These facts are publicly available, known to anyone who chooses to know. However, the Catholic Church and the Vatican, now led by Pope Francis, attempt to avoid knowledge of these facts, or they are deliberately lying. I am not making accusations without knowledge of the facts, myself. Cardinal Amato, Pope Francis’ representative at the Tarragona event, lied repeatedly in his speech, using the language of the Crusades that still exists in the Church today. It is a discourse identical to the one that was used during the coup to justify the military action against a democratically elected government. Surprisingly, this discourse (emphasizing a conflict between Jesus and the Church on one hand, and an antichrist-like evil ideology on the other) is still repeated by the Church today “calling for reconciliation.”

Reconciliation? With whom? With the families of the murdered Republicans still missing, murders in which the Church collaborated and participated? And in this post-dictatorship period, after the establishment of democracy in Spain, the Church as an institution still hinders the recovery of the Republican lost dead, denying the recognition of and tribute to these real martyrs of democracy? The inconsistency and hypocrisy that the Church engages in is extraordinary. What is equally shameful is that the Church-supported political party, the governing Popular Party (founded by some leading figures of the Fascist party), have done everything to prevent finding those still missing from the war. This shows Spain to the international community in an embarrassing way (if indeed its leaders are capable of feeling embarrassed). How can the pope remain silent in the face of this reality?

Truly, it is impossible that Pope Francis could not be aware of these facts. This is what makes the silence of the Church and its representatives truly insulting, and an indignity to anyone with democratic sensibilities. Truth exists, and it is easy to verify. The Church, in the defense of its worldly and material interests, protected its interests and privileges, including property, opposing the Republican government as it threatened the Church’s business privileges. This was the true reasoning behind its opposition to the Republic. The repression of the Republic had little to do with religious beliefs (as there was freedom of religion under this government; both Protestantism and Judaism were also respected), and much to do with the Church’s defense of its material interests.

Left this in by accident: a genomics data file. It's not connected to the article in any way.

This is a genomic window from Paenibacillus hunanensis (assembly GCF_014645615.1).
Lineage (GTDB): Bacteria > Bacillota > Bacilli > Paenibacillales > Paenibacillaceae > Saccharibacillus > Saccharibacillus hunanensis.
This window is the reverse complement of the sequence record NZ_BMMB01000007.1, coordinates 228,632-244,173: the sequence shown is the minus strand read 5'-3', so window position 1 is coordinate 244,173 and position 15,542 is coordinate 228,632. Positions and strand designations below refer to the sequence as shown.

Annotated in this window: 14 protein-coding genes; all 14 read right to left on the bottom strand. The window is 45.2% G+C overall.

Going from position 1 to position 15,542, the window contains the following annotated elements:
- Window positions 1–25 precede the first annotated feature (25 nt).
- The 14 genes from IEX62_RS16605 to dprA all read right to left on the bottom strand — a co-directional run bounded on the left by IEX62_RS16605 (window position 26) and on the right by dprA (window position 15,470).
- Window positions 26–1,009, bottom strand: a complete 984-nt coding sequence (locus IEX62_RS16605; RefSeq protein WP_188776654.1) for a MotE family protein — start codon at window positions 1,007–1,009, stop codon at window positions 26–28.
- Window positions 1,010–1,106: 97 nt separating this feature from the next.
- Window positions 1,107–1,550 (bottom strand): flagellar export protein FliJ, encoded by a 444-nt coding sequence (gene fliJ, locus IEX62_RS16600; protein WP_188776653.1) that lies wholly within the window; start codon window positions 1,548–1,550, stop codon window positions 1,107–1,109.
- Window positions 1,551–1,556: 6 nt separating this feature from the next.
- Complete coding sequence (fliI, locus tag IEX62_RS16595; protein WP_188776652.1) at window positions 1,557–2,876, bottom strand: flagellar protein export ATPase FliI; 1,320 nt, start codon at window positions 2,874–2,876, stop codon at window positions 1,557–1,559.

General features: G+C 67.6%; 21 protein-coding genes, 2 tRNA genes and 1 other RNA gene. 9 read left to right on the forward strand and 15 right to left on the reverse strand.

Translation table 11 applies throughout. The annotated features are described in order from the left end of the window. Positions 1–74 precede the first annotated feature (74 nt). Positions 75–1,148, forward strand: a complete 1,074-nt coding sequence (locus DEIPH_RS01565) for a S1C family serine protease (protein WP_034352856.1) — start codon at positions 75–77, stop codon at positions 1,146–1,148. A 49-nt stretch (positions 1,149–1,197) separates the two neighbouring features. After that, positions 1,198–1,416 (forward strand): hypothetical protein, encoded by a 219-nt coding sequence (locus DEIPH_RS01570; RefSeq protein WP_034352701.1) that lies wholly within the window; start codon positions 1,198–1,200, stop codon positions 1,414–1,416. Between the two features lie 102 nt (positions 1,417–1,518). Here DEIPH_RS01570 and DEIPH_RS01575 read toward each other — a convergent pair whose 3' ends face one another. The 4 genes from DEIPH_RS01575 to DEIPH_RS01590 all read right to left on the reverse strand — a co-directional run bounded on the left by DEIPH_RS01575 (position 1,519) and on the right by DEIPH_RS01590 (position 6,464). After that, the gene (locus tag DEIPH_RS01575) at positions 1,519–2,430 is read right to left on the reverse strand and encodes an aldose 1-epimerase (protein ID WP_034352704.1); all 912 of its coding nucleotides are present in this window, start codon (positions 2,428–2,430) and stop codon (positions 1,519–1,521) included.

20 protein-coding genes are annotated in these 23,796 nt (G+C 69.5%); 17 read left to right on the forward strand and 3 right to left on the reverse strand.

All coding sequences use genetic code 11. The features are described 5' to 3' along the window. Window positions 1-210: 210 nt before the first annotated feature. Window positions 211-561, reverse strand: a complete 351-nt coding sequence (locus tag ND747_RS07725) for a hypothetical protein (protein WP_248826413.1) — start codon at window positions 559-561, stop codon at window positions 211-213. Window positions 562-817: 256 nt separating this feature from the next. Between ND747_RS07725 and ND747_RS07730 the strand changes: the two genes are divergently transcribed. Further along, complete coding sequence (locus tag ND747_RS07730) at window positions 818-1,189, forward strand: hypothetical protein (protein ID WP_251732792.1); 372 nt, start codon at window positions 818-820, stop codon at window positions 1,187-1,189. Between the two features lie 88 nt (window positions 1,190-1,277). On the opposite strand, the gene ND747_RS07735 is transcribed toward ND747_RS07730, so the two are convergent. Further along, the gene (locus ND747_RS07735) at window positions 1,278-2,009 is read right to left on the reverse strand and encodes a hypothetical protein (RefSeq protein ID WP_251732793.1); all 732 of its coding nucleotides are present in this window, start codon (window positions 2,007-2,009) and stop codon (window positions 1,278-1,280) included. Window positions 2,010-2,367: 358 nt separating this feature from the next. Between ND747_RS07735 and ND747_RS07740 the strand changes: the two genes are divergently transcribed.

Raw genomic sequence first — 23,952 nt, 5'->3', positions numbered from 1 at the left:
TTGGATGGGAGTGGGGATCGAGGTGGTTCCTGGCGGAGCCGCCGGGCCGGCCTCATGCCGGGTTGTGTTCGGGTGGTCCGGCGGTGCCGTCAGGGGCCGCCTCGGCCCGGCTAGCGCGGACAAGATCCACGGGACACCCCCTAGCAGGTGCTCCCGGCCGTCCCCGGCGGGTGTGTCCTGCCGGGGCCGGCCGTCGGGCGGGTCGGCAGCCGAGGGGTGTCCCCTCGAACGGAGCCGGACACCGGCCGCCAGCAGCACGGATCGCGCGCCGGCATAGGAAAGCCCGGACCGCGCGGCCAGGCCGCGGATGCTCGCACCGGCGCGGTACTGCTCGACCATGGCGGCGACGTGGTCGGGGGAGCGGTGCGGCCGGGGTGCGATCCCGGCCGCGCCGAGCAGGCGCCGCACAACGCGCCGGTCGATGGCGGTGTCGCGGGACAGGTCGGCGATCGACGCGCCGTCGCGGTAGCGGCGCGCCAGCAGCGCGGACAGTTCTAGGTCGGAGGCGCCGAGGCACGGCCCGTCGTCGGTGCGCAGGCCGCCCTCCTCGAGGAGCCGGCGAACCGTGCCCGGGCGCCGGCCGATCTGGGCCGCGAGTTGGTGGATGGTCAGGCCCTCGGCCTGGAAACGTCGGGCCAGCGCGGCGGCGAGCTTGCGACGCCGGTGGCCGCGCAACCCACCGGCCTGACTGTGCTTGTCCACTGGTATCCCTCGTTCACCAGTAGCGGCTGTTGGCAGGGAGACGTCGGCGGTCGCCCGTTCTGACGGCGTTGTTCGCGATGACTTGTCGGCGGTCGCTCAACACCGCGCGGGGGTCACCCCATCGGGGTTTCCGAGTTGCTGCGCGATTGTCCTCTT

Pope Francis’ representative was not credible when he praised his “martyrs” and presented them as innocent, because it is impossible to avoid the real truth. To say that the Church had no involvement in the military coup and was not the cornerstone of the dictatorship is a falsehood, and the Church leadership knows that. Hence, it is inexcusable that, once again, Pope Francis has maintained silence. This time his silence is doubly guilty, as it is silence in the face of an extensive and brutal regime, along with silence about the fact that the Church directly supported this regime. In this instance, keeping silent is to be complicit in these horrors.

Through his complicity via this silence, Pope Francis made a hugely inconsistent statement, unfortunately undermining the credibility of his position in defense of the poor. Spain’s brutal repression was against the Popular Front government (with Catholics among its members), a government characterized by the struggle against poverty, a fight that threatened the material interests of the Church. Again, the evidence is overwhelming.

A final observation: It is extraordinarily shameful that the Spanish state and the Catalan authorities and government officials, now ruled by the right (which has scaled back any and all commitment the state had made to find the missing war victims), has also presented this act of beatification as an act of reconciliation.

Vincent Navarro teaches Public Policy at the Johns Hopkins University in the United States and the Pompeu Fabra University in Spain. 

Vincent (Vicenç in Catalan) Navarro, is professor of Public and Social Policy in The John Hopkins University USA and the Pompeu Fabra University Catalonia, Spain. He is also the Director of the JHU-UPF Public Policy Center in Barcelona, Spain. He has written extensively about Europe and Spain and his book Bienestar Insuficiente, Democracia Incompleta: Sobre Lo Que No Se Habla En Nuestro País received the Anagrama Award (equivalent to the Pulitzer Prize in Spain).